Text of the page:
A dead leaf, probably one from a sea hibiscus, also provided the means by which a masked burrowing crab was prevented from digging its way out of trouble. This crustacean is a decidedly curious thing: the carapace is oval and elongated, rather than broad and with clearly define antero- and posterolateral margins, as is typical of its infraorder. The antennular flagella are unusually long, with rows of fine setae that form an interlocking 'tube'. In Corystes, another member of the family, the tips of the antennae are the only visible parts of the buried animal, which uses a respiratory flow counter to that of most other crabs; water reaches the gills via openings by the side of the mouth and leaves via holes at the leg bases, causing the surrounding sand to 'bubble' in the process. Built to burrow, the crab engages its flattened limbs the moment it is placed on soft sediment, sinking out of sight in moments. Dropped on a consolidated surface, the legs swivel in vain and the crab, ill-equipped for jaunts over brief plains, soon pipes down and gives up.
This was the first recent sighting of a corystid at this locality, which seems to abound with rarities. Another serendipitous find was a sand star first seen off Changi East and later at Cyrene Reef, a monster with an underbelly of fruity shades. Larger, faster and meaner, with multiple rows of stiff, sharp marginal spines, including two upward-facing spikes between its arm bases, than the Astropecten that abound on northern beaches, this astropectinid is probably, like its smaller kin, a rampaging devourer of small shelly fauna, which are swallowed whole and reduced to indigestible fragments.
Another echinoderm seldom seen elsewhere is Stellaster equestris, an oddball of an asteroid with a broad disc and tapering arms. The aboral side is covered by granules of low contrast, which surround the papulae and render the animal indistinct from the contours of grainy flats, but the oral surface is marked by patches of rich pigment. Save its preference for ungainly lunges over legato runs, little else is known about this goniasterid – what it eats, where it hangs out, the way it defies predators and how the hell did these obscure little stars command a range stretching from Eastern Africa to south Japan and northern Australia.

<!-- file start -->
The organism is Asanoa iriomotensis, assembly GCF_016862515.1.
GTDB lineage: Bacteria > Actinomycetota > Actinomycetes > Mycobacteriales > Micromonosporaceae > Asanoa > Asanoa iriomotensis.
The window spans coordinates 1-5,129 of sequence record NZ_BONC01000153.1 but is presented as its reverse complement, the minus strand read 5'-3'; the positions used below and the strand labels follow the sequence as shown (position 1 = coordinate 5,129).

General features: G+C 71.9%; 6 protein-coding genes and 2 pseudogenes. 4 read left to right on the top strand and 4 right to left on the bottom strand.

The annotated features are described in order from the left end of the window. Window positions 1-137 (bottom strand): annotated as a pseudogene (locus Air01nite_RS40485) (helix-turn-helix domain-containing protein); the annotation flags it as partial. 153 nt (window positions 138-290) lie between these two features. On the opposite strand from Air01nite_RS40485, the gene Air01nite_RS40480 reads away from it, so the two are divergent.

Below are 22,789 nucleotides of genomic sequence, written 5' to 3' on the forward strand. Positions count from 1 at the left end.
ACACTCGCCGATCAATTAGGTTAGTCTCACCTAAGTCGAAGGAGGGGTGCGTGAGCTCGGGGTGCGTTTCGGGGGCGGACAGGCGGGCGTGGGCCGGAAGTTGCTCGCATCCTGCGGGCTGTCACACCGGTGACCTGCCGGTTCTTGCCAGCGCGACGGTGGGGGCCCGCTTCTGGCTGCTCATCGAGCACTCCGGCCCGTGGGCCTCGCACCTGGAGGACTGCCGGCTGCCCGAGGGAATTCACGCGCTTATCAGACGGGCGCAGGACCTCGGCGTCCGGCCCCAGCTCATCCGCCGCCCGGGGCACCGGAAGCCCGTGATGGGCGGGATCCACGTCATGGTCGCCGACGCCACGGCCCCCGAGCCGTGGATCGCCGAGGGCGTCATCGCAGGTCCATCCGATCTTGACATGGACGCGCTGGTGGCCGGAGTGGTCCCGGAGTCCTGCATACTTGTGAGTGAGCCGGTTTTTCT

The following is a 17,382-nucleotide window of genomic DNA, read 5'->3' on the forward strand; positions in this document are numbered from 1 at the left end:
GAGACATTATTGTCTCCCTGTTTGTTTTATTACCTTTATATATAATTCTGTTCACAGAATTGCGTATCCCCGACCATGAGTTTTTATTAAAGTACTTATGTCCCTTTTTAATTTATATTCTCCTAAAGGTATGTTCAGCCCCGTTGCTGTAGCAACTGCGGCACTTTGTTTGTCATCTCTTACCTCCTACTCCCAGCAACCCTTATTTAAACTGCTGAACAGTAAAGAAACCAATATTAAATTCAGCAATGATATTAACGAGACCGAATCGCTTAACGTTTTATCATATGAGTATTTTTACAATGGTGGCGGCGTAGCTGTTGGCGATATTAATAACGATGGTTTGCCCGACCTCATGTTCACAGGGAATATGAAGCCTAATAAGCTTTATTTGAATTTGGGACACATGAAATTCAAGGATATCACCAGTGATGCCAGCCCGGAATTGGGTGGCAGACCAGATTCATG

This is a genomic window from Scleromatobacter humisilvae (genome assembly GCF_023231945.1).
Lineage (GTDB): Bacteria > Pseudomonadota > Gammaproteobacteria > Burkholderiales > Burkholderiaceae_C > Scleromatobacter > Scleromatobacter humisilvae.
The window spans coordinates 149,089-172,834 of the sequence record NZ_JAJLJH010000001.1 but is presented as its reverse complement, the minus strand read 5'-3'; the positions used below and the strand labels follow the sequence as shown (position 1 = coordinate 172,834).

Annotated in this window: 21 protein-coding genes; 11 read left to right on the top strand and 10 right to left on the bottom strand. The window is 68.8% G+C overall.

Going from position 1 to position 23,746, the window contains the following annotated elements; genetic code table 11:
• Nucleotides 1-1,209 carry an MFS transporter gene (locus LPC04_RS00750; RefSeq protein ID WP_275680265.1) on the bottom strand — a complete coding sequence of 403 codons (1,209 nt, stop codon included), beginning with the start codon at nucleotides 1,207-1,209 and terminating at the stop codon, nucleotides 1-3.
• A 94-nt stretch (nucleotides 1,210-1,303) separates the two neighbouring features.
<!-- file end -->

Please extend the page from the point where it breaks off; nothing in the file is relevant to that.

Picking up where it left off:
A different star lies embedded in the test of Jacksonaster (=Laganum) depressum, a sand dollar with prominent divisions in the form of ambulacral 'petals'. Tube feet emerge from the grooves of this petaloid, not to move the animal but to permit gas exchange as the urchin glides over fine silt using its coat of minute spines. As befits a species distributed from the Red Sea and Zanzibar to New Caledonia and Tonga, this aberrant echinoid exhibits considerable diversity in thickness, shape and colour. Specimens from Singapore have been noted to have "unusually long spines" which impart a conspicious fringe to the margin and confer a soft texture to the underside. The most abundant sand dollar on local bars is a purplish disc that creeps just under the surface to little avail. Jacksonaster, however, seems to favour softer bottoms, such as the muddy slopes of Pulau Semakau, where it trundles through the sediment to mop up organic blooms and subject them to a toothy grind.
Pulau Semakau is also a refugia for Protoreaster nodosus, which lost nearly all its mainland haunts following extensive programmes to reclaim Singapore's southeastern coastline for housing estates and a littered park. Closely associated with seagrass beds adjacent to healthy reefs, these massive oreasterids still occur in reasonable numbers by the landfill, with scores congregating near the seaward edge of the reef flat and scattered individuals in the meadow proper. At the island's southern tip, as the sun rose from a horizon of casuarinas and clouds that dispel its power, we found at least half-a-dozen, including one pup, amid the rubble where the grass meets fledgling colonies of corals: Porites, Turbinaria, faviids, fungiids, Goniopora and alcyoniids that struggle to hit critical mass in hostile depths and withstand the onslaught of cold reactions to warmer seas.